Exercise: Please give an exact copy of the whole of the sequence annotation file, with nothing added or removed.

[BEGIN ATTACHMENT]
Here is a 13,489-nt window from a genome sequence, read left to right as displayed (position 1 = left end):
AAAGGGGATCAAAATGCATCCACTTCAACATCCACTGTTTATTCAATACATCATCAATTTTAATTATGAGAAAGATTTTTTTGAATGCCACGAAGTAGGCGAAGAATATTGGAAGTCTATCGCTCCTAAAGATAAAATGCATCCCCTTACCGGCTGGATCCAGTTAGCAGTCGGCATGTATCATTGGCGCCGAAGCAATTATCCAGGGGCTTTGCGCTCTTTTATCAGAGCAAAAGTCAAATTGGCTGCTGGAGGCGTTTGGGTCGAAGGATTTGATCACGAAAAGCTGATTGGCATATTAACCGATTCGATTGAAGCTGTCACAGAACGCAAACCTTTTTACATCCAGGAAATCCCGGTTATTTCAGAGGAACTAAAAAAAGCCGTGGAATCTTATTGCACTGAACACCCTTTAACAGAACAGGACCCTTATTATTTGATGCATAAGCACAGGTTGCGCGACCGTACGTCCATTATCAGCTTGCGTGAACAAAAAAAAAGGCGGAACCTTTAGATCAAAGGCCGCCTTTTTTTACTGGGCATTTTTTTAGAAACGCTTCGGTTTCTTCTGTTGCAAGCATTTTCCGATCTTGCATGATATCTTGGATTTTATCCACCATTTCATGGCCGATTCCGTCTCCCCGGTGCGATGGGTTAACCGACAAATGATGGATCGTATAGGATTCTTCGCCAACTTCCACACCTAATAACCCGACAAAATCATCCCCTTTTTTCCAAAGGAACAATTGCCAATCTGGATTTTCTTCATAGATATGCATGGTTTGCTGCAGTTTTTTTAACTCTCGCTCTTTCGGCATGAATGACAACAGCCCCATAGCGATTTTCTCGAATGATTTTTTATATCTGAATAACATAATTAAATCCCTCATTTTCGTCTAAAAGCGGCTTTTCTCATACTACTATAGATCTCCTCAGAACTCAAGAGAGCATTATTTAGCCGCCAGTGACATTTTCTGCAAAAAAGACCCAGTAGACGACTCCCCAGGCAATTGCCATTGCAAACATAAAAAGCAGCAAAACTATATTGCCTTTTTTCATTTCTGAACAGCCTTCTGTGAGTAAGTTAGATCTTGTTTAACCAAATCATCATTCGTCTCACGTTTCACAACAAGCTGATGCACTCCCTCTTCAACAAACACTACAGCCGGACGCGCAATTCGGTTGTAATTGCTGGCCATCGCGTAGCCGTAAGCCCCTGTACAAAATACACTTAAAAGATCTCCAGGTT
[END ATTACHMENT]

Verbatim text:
Here is a 13,489-nt window from a genome sequence, read left to right as displayed (position 1 = left end):
AAAGGGGATCAAAATGCATCCACTTCAACATCCACTGTTTATTCAATACATCATCAATTTTAATTATGAGAAAGATTTTTTTGAATGCCACGAAGTAGGCGAAGAATATTGGAAGTCTATCGCTCCTAAAGATAAAATGCATCCCCTTACCGGCTGGATCCAGTTAGCAGTCGGCATGTATCATTGGCGCCGAAGCAATTATCCAGGGGCTTTGCGCTCTTTTATCAGAGCAAAAGTCAAATTGGCTGCTGGAGGCGTTTGGGTCGAAGGATTTGATCACGAAAAGCTGATTGGCATATTAACCGATTCGATTGAAGCTGTCACAGAACGCAAACCTTTTTACATCCAGGAAATCCCGGTTATTTCAGAGGAACTAAAAAAAGCCGTGGAATCTTATTGCACTGAACACCCTTTAACAGAACAGGACCCTTATTATTTGATGCATAAGCACAGGTTGCGCGACCGTACGTCCATTATCAGCTTGCGTGAACAAAAAAAAAGGCGGAACCTTTAGATCAAAGGCCGCCTTTTTTTACTGGGCATTTTTTTAGAAACGCTTCGGTTTCTTCTGTTGCAAGCATTTTCCGATCTTGCATGATATCTTGGATTTTATCCACCATTTCATGGCCGATTCCGTCTCCCCGGTGCGATGGGTTAACCGACAAATGATGGATCGTATAGGATTCTTCGCCAACTTCCACACCTAATAACCCGACAAAATCATCCCCTTTTTTCCAAAGGAACAATTGCCAATCTGGATTTTCTTCATAGATATGCATGGTTTGCTGCAGTTTTTTTAACTCTCGCTCTTTCGGCATGAATGACAACAGCCCCATAGCGATTTTCTCGAATGATTTTTTATATCTGAATAACATAATTAAATCCCTCATTTTCGTCTAAAAGCGGCTTTTCTCATACTACTATAGATCTCCTCAGAACTCAAGAGAGCATTATTTAGCCGCCAGTGACATTTTCTGCAAAAAAGACCCAGTAGACGACTCCCCAGGCAATTGCCATTGCAAACATAAAAAGCAGCAAAACTATATTGCCTTTTTTCATTTCTGAACAGCCTTCTGTGAGTAAGTTAGATCTTGTTTAACCAAATCATCATTCGTCTCACGTTTCACAACAAGCTGATGCACTCCCTCTTCAACAAACACTACAGCCGGACGCGCAATTCGGTTGTAATTGCTGGCCATCGCGTAGCCGTAAGCCCCTGTACAAAATACACTTAAAAGATCTCCAGGTT